The true cost of a small fee

March 20, 2012

Gregg Shotwell, author of Autoworkers Under the Gun and a 30-year veteran of GM and Delphi, looks at the AFL-CIO's effort to become financial advisers.

WHEN A worker walks a away from a mortgage because the value of the home has been cut in half through no fault of his own, he suffers stigma and bad credit as well as lost investment.

When a corporate "person" declares bankruptcy, it's different.

Bullhorns in the business press roar as if a home team halfback broke through the defensive line and was sprinting toward the goal. They praise the wisdom of the bankruptcy venture. They encourage company officers to break contracts and default on on pensions. More significantly, corporate persons, unlike genuine persons, win big-time financial backing for stiff-arming creditors. Bankruptcy isn't shameful for a corporate person, it's a business plan backed by the bankster class.

When Delphi declared bankruptcy in 2005, JPMorgan footed the bill. When General Motors walked the bankrupt plank in 2009, the federal government strung a safety net. When American Airlines announced their default business plan, they boasted they would finance their own damn bankruptcy. Indeed, they had sufficient cash on hand to stiff creditors and employees without financial aid. We should all be so lucky.

AFL-CIO President Richard Trumka cheers on a speech by President Obama
AFL-CIO President Richard Trumka cheers on a speech by President Obama

When a nation can't pay its debts, the IMF imposes austerity in return for debt peonage. When a corporate person decides it's more profitable to evade obligations, the institution that passes for law in the United States protects the corpo-person's foreign assets from liens, guarantees bonuses for executives will be paid on time, and orders retirees and employees to the back of the line. When a parent fails to pay child support, he goes to jail. When a corpo-person gambles away a pension plan, executives are awarded bonuses in lieu of a slap on the hand.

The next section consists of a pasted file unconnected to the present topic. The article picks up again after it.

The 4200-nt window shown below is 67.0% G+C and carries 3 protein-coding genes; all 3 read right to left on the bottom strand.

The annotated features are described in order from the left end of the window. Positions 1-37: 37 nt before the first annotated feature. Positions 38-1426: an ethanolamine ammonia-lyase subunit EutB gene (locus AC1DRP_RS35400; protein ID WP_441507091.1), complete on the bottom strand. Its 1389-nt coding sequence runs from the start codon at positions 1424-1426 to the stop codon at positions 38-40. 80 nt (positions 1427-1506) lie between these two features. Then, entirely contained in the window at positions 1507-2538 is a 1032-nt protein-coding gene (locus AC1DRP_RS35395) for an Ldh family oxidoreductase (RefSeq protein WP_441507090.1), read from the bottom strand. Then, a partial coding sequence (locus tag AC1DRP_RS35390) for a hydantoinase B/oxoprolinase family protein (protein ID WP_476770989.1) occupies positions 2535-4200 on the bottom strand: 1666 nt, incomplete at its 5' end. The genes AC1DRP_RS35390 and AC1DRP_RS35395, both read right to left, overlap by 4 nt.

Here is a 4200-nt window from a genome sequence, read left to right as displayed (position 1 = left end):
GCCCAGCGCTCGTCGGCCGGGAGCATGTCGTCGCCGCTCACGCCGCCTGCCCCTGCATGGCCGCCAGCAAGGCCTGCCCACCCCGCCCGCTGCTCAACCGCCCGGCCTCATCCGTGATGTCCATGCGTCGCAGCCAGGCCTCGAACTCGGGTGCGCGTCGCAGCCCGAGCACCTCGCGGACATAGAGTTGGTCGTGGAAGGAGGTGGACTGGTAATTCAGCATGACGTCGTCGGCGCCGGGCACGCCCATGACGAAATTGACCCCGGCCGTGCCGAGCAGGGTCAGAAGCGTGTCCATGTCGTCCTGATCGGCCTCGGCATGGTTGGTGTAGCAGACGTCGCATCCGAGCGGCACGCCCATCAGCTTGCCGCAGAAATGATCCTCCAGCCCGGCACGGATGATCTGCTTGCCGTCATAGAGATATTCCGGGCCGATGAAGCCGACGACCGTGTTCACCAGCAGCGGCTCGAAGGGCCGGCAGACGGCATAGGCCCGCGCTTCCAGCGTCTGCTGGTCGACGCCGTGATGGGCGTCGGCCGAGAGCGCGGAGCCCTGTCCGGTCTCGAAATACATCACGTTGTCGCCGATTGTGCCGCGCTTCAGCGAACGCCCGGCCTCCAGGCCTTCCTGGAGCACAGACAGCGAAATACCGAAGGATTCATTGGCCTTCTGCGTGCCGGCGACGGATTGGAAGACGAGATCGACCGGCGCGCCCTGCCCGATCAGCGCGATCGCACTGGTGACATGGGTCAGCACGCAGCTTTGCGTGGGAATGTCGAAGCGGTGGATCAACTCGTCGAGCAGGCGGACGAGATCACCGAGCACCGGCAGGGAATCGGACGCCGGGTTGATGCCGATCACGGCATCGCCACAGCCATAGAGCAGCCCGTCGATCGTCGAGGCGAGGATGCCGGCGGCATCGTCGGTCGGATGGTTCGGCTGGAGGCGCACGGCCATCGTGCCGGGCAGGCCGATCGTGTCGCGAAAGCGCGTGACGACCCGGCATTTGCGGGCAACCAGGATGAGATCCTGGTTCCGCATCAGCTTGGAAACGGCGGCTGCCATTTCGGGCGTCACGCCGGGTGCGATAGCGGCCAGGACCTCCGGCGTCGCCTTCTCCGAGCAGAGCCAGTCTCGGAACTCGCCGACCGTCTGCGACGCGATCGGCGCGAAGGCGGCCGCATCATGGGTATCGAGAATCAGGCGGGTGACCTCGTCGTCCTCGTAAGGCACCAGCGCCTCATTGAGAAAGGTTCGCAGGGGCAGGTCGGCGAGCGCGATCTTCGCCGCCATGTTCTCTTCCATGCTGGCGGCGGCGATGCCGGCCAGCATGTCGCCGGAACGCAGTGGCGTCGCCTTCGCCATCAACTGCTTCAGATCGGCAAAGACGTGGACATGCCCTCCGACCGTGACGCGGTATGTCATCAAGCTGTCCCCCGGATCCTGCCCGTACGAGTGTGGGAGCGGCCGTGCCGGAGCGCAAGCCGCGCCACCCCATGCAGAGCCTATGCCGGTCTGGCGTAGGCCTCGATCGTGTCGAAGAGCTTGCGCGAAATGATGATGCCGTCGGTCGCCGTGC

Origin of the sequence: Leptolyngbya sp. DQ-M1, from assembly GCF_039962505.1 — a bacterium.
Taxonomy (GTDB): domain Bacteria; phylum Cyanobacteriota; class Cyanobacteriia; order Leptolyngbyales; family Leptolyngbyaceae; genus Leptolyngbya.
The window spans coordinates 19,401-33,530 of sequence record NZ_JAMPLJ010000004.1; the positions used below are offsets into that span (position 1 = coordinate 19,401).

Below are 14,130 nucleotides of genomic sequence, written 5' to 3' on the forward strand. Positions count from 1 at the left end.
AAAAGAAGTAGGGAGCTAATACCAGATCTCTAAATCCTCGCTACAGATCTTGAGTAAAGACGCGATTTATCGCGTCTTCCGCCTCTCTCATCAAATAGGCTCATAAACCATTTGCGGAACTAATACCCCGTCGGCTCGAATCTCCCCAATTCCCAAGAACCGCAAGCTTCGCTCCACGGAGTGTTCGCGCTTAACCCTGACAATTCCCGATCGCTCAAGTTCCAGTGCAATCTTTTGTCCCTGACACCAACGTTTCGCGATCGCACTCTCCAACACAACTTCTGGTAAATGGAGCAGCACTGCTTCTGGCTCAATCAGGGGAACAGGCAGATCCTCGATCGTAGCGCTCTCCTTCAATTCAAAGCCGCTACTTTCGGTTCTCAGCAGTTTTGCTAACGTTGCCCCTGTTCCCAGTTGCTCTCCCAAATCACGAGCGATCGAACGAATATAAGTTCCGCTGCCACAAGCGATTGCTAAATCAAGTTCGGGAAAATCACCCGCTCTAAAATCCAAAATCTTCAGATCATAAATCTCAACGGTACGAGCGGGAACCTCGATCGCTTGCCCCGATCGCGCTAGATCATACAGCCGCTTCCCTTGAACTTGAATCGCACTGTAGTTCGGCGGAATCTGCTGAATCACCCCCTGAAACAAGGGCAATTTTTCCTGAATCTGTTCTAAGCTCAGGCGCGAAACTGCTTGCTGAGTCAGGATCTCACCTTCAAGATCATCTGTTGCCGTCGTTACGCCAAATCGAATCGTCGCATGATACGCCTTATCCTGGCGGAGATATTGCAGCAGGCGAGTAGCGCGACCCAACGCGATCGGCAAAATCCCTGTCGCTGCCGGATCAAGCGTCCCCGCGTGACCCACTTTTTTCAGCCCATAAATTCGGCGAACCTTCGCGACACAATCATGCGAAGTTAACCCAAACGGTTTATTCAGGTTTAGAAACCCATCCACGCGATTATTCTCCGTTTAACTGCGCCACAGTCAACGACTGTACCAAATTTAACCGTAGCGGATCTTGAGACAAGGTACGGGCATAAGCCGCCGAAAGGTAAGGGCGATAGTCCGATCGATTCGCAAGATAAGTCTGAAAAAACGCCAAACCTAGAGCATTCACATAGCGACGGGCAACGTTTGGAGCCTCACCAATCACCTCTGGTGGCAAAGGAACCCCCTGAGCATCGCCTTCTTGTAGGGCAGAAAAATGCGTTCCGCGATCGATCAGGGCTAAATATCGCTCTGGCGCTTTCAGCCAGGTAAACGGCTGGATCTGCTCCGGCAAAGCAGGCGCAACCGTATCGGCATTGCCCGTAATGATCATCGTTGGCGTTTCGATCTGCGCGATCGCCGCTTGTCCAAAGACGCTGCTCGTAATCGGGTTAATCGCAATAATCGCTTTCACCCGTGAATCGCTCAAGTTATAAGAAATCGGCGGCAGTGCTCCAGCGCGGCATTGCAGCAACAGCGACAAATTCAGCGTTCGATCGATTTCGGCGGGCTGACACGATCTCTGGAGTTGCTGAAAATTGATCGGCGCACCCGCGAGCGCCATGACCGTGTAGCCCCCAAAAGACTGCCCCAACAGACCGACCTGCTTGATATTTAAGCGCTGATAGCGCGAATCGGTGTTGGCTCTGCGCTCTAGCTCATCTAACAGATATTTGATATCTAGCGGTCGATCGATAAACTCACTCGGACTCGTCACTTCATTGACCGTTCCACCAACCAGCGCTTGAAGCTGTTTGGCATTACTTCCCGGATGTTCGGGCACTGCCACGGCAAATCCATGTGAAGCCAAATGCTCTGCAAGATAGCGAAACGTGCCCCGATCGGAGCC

There's something wrong here. American workers are shackled with a false belief system: capitalism.

We can't escape the consequences of a false belief system by refusing to call it by its name or pretending the affliction can be regulated. We can't regulate a false belief system to a benign state of being anymore than we can regulate drug addiction. We can build prisons, we can shackle students with debt, we can outsource jobs and cut wages, we can subsidize banks and foreclose homes, we can pepper-spray protesters and reward Wall Street's crimes and failures, but we can't deny that these "solutions" destroy people's lives and turn gated communities into fortified Green Zones in the land of the free.

RECENTLY, THE AFL-CIO sent out an email inviting workers to sign up for a tutorial on investing. Links include the Motley Fool and the SEC among other capitalist shills.

Does this mean that our only hope for financial security is in trusting the shysters in sharkskin suits rather than solidarity? It appears the AFL-CIO has embraced capitalism as the only alternative even after boatloads of material evidence washed ashore during Hurricane Default Swap.* Is it any wonder that unions are losing members and workers are getting Delphied? That is, bought out, sold off, two-tiered, hog-tied, and denied pensions and health care in retirement?

There's a good reason that unions fail to organize: they don't have an alternative to capitalism, that notorious grift that uses the AFL-CIO to convince union members to invest their hard earned dollars in firms that prefer to outsource jobs and cut wages rather than act like heroic "job creators." Labor doesn't even have a choir to sing to anymore.

The labor movement in the U.S. is ideologically bankrupt, and Wall Street has offered to finance the transfer of material and intellectual wealth from workers to loafers for a small fee: class consciousness.